Posted by H. Lee Pruett
Under Georgia law, an insurer must offer uninsured motorist coverage as part of an automobile liability policy. Uninsured motorist coverage provides coverage for the insured’s injuries and/or property damage when an at-fault party has no liability insurance. It may also be used as “underinsured” motorist coverage when the insured’s damages exceed the at-fault party’s liability limits. The insured may reject the coverage in writing.
In 2008, the Georgia legislature amended O.C.G.A. § 33-7-11, the Georgia Uninsured Motorist Act, to provide for an additional uninsured motorist coverage option which must be offered in all automobile policies issued or renewed on or after January 1, 2009. Prior to the amendment, if the insured had uninsured motorist (“U/M”) coverage, and the at-fault party had liability coverage, the insured was underinsured only if the available uninsured motorist coverage exceeded the available liability coverage.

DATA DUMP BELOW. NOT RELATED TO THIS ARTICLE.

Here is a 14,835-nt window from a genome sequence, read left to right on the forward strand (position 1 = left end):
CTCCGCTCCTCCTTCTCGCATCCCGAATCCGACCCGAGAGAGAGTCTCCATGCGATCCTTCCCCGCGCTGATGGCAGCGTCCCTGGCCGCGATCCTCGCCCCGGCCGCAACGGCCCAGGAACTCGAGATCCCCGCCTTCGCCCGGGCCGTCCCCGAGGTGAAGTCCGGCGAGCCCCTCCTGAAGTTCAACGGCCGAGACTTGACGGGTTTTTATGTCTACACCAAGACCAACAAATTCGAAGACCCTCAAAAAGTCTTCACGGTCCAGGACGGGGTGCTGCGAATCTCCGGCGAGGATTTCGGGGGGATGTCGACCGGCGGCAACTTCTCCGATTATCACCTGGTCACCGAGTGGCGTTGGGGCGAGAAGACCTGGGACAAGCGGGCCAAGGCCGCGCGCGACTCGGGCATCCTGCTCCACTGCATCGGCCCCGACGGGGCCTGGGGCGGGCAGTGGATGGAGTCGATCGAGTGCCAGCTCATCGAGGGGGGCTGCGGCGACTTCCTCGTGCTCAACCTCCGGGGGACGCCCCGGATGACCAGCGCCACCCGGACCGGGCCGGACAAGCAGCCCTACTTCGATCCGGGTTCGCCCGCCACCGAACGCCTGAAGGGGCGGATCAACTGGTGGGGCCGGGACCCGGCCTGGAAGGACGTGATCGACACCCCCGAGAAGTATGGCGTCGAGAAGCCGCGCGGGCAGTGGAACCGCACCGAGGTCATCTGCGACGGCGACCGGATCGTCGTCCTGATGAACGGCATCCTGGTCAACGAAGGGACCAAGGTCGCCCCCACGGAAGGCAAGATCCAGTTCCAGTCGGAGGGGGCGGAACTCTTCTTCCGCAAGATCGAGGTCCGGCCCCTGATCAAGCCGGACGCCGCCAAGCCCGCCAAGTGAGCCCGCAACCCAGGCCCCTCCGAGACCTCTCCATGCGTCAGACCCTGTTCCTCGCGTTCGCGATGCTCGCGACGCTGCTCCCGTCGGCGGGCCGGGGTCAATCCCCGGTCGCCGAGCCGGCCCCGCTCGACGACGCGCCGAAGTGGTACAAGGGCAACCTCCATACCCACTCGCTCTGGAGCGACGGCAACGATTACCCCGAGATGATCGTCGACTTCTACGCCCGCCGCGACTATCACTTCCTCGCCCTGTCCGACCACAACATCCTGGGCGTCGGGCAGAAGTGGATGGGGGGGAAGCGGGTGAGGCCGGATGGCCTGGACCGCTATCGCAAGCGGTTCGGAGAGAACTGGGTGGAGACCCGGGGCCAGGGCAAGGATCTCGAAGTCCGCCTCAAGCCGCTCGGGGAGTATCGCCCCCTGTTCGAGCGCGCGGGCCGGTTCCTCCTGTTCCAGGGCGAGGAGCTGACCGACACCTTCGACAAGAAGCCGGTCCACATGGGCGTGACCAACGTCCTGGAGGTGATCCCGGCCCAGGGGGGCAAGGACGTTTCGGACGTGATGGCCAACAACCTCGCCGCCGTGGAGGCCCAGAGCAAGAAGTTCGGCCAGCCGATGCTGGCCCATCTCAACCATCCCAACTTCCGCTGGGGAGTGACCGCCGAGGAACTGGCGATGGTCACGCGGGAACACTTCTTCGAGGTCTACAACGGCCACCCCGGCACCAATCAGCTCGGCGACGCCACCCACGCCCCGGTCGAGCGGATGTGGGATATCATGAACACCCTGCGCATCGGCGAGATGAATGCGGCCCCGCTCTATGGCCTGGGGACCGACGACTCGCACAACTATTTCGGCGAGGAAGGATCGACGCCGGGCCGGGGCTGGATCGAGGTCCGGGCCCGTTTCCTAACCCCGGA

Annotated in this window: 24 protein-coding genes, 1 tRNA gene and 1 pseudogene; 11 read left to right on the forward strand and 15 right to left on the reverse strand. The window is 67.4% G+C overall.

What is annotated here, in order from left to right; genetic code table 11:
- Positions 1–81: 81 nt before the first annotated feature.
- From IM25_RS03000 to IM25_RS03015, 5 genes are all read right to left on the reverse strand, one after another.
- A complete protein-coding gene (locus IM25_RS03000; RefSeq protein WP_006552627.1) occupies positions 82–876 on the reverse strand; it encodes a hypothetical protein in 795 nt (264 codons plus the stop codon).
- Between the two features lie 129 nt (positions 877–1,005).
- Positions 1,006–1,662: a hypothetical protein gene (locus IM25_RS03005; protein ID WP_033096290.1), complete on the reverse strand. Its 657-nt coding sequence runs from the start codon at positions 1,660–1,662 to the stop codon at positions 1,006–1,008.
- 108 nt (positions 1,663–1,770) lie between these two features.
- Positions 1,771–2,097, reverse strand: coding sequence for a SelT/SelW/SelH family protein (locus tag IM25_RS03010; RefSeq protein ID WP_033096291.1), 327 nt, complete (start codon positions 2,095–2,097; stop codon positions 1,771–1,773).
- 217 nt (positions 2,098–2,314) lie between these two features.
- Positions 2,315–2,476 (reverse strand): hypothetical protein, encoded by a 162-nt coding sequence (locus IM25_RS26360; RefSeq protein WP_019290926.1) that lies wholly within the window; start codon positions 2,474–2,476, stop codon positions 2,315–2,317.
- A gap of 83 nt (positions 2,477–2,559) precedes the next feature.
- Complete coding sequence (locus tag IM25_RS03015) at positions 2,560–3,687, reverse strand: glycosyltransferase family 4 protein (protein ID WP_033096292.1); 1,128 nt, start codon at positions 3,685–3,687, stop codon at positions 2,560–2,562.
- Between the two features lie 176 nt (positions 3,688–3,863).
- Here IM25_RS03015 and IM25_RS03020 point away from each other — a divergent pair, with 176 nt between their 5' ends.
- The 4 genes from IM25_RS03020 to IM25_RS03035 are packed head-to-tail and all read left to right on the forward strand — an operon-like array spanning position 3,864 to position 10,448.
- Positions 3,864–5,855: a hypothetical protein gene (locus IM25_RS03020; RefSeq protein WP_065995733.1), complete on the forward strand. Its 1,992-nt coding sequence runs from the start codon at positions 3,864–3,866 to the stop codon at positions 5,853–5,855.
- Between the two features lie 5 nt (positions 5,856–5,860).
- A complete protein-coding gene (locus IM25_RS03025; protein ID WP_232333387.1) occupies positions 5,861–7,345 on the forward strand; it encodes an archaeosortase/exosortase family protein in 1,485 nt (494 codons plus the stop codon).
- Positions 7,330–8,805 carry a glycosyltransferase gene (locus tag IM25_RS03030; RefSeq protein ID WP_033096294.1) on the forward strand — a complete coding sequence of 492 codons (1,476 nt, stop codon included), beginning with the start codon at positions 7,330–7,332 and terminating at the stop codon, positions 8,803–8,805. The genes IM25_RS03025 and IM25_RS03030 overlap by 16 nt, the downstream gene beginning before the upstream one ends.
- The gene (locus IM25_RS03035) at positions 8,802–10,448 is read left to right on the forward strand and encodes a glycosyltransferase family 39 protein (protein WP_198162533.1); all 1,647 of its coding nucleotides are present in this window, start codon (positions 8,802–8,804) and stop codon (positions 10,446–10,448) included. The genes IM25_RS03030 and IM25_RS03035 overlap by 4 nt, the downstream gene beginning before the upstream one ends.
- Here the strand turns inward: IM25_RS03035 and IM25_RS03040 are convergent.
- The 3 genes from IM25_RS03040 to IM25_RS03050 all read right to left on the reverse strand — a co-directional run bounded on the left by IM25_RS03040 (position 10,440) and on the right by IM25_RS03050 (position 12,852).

For example, if the insured has $100,000 in U/M coverage, and the at-fault party has the same amount in liability coverage, there is no U/M coverage available because the U/M carrier is entitled to offset the liability coverage. Under the amended statute, this option is still available to the insured.
The amended statute adds another option, however, which, for an additional premium, provides that the U/M coverage is added to whatever liability limits are available. In the example above, the insured would be able to add on the U/M coverage of $100,000 to the liability coverage of $100,000 for a total amount of $200,000.
This is a major change in automobile insurance coverage. While giving added protection to insureds that choose the add-on option of uninsured motorist coverage, it will significantly increase the uninsured motorist carrier’s risk in serious accident cases.